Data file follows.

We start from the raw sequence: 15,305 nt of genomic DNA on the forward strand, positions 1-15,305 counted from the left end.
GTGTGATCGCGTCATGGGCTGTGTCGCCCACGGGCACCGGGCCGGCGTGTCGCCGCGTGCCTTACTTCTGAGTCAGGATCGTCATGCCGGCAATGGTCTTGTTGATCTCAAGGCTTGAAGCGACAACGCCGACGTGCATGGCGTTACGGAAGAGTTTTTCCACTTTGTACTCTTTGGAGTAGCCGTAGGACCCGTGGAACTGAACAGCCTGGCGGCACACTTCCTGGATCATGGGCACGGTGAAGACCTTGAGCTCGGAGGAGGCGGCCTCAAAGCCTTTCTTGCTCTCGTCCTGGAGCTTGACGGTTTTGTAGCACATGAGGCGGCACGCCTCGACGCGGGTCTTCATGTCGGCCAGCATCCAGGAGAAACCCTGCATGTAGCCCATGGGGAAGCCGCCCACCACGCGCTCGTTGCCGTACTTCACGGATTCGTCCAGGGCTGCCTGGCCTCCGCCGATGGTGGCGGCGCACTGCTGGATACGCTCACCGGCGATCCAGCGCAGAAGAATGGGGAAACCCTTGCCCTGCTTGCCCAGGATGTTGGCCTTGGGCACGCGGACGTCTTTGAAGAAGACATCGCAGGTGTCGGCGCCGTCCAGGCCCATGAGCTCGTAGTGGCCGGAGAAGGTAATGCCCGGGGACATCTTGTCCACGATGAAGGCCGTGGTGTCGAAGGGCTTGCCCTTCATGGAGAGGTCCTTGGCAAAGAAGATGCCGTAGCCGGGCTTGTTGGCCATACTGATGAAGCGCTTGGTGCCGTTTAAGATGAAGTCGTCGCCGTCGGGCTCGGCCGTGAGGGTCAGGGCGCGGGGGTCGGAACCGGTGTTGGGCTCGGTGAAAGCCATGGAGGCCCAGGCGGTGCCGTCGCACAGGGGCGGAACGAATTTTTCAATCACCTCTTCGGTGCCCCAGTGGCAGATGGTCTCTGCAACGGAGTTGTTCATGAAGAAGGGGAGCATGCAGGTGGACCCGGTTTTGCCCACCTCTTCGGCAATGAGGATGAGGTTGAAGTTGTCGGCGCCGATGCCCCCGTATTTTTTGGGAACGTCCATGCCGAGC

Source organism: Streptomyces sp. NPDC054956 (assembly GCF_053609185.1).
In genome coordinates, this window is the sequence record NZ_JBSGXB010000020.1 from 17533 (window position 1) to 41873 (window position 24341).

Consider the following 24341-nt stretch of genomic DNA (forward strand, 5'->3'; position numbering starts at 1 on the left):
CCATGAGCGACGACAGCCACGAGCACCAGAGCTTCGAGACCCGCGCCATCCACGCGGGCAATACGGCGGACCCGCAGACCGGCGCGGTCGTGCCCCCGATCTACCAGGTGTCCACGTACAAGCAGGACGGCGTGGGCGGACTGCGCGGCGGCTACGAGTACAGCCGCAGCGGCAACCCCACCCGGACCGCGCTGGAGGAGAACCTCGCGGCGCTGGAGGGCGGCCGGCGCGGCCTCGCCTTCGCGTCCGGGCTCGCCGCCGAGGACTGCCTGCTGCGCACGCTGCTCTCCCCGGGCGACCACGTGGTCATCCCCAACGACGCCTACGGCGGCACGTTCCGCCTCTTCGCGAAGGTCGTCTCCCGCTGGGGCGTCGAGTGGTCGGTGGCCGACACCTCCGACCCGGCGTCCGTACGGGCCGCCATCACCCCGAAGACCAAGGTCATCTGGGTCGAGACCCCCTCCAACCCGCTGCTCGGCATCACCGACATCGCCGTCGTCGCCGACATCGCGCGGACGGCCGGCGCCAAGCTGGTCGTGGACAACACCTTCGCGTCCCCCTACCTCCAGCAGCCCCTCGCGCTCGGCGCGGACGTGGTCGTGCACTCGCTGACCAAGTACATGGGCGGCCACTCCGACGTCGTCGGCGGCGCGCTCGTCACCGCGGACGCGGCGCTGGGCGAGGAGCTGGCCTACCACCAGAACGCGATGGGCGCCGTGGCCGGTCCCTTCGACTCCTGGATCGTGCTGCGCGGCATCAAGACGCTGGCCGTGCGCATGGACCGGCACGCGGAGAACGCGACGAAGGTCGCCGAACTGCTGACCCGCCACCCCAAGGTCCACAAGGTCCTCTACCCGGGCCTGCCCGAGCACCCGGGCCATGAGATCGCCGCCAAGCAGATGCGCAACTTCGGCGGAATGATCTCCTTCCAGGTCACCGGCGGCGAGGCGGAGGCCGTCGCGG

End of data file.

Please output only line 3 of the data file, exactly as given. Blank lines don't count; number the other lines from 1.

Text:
Source organism: Streptomyces sp. NPDC054956 (assembly GCF_053609185.1).